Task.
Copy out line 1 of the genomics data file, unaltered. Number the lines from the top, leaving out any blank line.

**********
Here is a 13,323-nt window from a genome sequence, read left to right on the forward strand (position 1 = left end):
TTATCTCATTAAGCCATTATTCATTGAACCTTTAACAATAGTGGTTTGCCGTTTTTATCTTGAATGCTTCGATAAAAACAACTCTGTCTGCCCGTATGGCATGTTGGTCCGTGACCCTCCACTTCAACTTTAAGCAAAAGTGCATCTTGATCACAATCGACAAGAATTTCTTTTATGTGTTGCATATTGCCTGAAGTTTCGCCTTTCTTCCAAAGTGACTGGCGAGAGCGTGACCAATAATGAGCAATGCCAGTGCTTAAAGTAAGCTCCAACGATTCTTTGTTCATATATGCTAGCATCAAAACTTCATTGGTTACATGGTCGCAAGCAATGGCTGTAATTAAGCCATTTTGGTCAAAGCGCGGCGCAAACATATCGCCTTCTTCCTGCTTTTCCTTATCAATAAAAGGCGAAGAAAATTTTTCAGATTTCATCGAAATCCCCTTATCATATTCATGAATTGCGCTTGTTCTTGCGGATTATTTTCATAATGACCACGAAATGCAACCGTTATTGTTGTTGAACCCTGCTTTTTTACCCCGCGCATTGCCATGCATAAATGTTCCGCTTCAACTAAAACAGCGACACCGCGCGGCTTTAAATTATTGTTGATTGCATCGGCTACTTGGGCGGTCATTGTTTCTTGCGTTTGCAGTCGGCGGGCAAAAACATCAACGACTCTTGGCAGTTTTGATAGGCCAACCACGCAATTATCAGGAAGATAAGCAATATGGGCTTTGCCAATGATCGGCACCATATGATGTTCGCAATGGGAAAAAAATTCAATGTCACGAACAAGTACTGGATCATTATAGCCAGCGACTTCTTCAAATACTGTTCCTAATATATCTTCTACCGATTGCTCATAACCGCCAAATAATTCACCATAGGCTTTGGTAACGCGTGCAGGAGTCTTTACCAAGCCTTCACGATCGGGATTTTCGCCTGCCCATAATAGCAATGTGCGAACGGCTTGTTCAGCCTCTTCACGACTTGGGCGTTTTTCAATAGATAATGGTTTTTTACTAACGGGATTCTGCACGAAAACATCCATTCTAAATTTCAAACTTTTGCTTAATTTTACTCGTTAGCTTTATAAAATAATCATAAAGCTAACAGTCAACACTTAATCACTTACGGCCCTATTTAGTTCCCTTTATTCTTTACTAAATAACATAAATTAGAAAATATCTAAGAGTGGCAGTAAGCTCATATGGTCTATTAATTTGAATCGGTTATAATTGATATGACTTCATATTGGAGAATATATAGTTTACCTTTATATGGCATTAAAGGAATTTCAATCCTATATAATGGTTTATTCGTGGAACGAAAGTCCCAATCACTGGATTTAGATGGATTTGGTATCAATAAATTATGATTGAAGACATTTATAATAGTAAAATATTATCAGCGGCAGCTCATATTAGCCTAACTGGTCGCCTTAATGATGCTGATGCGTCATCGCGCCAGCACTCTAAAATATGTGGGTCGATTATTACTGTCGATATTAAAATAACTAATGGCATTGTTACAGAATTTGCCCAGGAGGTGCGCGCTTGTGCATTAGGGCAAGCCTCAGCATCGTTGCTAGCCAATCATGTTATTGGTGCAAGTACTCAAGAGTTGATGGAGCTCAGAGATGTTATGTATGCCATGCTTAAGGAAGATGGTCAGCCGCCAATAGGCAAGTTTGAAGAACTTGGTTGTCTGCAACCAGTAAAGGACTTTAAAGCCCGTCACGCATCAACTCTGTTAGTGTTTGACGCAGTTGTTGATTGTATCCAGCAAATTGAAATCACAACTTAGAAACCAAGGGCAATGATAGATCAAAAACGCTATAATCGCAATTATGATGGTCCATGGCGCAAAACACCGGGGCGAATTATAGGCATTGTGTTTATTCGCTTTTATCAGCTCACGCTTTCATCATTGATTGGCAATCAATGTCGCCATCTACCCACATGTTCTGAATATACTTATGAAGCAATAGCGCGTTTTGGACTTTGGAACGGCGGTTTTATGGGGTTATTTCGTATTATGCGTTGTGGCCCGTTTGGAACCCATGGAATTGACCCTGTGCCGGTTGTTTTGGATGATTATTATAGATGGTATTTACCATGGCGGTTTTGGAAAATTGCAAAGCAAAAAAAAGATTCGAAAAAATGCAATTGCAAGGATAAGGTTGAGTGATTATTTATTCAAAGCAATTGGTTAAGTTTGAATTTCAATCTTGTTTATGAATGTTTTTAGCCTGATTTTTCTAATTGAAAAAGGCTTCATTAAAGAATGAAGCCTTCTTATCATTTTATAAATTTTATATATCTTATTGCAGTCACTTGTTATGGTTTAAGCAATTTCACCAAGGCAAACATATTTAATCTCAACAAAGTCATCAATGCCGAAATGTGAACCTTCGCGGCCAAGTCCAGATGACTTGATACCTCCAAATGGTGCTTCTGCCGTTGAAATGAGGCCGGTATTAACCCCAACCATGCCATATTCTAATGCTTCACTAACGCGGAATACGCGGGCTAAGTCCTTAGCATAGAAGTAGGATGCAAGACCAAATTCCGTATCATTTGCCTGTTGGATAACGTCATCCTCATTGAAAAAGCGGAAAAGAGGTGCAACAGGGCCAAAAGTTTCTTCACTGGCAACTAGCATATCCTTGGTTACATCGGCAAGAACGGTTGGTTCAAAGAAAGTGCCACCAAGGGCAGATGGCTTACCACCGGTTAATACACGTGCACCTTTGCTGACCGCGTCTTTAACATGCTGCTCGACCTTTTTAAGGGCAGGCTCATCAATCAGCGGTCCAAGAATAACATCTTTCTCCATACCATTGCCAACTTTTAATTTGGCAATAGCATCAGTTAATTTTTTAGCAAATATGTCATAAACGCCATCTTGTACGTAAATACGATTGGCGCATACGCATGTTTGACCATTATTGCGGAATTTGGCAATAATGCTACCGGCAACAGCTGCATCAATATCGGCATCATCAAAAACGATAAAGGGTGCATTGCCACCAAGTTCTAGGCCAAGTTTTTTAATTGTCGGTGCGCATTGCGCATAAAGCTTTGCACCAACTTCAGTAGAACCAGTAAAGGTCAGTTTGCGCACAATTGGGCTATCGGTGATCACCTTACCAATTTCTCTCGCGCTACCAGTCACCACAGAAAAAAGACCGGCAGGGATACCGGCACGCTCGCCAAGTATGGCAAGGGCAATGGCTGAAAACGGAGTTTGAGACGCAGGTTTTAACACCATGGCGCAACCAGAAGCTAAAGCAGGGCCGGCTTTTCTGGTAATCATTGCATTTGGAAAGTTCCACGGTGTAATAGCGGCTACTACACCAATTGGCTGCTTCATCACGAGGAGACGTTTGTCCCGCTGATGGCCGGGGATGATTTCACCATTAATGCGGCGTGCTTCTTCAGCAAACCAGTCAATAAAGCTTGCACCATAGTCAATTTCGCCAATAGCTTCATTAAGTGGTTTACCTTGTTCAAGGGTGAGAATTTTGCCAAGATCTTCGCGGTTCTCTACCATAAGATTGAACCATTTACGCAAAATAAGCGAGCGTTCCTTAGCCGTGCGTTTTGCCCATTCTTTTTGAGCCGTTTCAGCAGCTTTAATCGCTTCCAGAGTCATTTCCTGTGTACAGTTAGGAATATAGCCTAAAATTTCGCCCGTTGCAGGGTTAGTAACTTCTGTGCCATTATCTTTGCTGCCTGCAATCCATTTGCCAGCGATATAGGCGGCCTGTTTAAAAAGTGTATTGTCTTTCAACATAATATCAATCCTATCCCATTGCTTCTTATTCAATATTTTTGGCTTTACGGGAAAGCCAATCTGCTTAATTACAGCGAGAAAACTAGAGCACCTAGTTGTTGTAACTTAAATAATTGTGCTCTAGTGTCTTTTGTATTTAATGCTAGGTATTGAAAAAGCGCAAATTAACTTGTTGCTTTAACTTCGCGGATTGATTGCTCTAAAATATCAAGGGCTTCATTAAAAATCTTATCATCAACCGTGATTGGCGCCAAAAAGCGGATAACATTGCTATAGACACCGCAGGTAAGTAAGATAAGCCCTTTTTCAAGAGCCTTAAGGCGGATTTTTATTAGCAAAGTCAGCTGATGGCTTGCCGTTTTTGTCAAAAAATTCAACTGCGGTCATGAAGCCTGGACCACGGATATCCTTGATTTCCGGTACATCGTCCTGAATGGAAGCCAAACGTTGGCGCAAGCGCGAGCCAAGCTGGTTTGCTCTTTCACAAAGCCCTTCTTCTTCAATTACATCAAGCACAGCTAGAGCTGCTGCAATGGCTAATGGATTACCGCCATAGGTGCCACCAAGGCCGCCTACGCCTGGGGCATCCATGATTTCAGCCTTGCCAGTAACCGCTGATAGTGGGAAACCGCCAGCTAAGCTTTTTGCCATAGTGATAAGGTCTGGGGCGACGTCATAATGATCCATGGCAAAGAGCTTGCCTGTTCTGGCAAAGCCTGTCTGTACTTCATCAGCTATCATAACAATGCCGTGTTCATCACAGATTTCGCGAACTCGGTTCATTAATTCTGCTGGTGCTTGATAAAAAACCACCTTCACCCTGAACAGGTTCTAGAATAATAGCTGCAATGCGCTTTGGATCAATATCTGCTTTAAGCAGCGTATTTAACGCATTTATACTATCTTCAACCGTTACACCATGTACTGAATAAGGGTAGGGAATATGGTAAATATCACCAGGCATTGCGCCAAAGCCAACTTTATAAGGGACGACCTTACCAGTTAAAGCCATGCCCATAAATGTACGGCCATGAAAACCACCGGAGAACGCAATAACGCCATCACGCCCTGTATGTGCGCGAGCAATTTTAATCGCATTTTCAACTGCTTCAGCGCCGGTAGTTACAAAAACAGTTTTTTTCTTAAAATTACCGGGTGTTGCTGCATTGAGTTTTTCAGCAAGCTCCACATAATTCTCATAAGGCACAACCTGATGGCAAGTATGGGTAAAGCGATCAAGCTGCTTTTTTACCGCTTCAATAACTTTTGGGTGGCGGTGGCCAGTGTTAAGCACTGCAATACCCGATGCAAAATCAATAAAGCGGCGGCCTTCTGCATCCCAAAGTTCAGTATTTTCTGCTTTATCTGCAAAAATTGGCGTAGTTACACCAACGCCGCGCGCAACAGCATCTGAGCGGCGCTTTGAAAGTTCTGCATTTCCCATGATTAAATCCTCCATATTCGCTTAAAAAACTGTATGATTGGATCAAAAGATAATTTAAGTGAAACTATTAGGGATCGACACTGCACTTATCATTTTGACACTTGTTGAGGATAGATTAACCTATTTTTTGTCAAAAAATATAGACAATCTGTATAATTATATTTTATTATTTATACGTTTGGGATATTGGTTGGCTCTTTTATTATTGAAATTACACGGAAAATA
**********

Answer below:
Here is a 13,323-nt window from a genome sequence, read left to right on the forward strand (position 1 = left end):